The first MUD that I ever programmed on was AberMUD, in about 1990. It didn't include any specific mechanism for describing non-portable sub-elements of a room, but the problem was a well known one, and thus the solution was well-known too. Within any room, you could intercept the commands that a player typed, so if you wanted give a description to a sub-element of a room, or even make it respond to some action, you'd just intercept the appropriate "examine" or "look" command.

In a room that I built for AberMUD many aeons ago, there was a throne, and I wanted to describe how that throne was actually shaped from the wood of the tree that the entire room was situated in. So, I had to do something like this:

    if ( command = "examine throne" ) {
        print("The throne actually grows up from the live wood making up the floor");
        print("of the room. It has been carefully shaped, not carved or cut, and");
        print("seems to still be alive itself!");

Very, very crude.

LPMUD 2.4.5, as implemented over at Igor MUD, used something called "Items". This allowed you to easily include descriptions of room elements. For example, in a forest you could "look at tree" and see "The tree is a lovely shade of green." Igor even expanded the idea a little bit over the core LPMUD distribution by adding a "get message", which was output if you tried to pick up the item: "You can't get the tree! It's really big and rooted deep in the ground, and so pretty... why would you want to yank it out of the ground anyway?"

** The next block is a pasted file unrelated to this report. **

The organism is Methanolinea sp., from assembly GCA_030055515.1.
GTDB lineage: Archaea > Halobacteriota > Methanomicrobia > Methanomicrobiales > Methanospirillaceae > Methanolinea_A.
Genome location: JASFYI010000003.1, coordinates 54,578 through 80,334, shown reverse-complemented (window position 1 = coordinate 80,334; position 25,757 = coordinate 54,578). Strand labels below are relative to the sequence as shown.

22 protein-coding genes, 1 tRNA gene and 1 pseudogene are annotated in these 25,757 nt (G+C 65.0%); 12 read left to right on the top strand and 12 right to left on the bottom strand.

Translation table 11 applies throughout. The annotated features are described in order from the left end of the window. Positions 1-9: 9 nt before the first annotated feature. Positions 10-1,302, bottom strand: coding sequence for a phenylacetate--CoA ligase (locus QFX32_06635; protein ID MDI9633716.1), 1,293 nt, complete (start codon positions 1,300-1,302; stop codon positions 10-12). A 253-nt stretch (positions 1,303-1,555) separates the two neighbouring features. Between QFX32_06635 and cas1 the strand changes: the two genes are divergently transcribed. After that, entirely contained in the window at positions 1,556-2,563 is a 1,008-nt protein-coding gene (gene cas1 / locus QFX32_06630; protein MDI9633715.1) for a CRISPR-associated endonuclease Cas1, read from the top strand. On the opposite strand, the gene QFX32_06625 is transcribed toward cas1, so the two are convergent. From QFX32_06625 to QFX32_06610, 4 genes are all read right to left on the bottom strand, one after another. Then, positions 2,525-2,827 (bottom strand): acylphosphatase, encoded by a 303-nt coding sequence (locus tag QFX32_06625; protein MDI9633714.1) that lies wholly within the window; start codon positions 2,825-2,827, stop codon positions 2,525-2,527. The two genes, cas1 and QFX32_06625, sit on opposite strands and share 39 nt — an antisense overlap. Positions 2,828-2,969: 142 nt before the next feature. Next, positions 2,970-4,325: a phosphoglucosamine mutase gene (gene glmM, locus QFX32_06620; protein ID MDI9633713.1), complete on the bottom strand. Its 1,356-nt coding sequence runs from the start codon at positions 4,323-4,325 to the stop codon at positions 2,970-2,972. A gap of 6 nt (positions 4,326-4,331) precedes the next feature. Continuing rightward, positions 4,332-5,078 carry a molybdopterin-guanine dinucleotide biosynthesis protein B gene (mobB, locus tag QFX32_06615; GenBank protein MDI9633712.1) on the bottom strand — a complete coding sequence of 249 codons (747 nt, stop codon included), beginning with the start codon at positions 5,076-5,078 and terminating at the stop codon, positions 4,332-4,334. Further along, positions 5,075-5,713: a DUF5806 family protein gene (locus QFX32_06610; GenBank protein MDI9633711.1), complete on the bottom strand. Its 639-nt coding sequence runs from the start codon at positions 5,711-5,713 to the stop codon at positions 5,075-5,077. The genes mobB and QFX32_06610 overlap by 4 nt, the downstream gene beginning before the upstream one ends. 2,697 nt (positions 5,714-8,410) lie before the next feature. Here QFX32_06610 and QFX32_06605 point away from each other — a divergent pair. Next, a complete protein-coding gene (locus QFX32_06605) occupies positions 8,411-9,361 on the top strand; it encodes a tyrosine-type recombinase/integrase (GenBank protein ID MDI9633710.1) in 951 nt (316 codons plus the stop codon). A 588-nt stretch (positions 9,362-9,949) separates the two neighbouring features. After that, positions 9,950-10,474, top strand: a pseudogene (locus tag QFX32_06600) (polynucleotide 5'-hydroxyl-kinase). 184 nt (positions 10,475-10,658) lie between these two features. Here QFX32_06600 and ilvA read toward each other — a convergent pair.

Finally, some other MUSHes and MUXes have used an idea called "Views". Again, these allowed you to simply add sub-descriptions to a room that players could see if they "looked" at the specific sub-element — just like the trees in the forest in the LPMUD example.

What a Difference a Detail Makes

Views and Items were great, but ultimately insufficient. What did you do if you wanted one of these non-portable parts of a room to have multiple descriptions? What if a tree had a secret little nook that you could only see if you "examined" it?

You were stuck.

And, if you go that far, why stop there? Shouldn't these room sub-elements be able to have all of the physical attributes that any other object in a game could possess? Why not allow them to be exits or containers? Why couldn't they have smells or make sounds? Why couldn't you stand near them, sit on them, and otherwise interact with them?

Those possibilities are all allowed with Skotos' details.

When we started implementing rooms at Skotos, details were included as a very integral part of them. In actuality, the main description of a room — the one we discussed two weeks ago that allows you to "look" or "examine" a room itself — is a detail. We call it the "prime detail".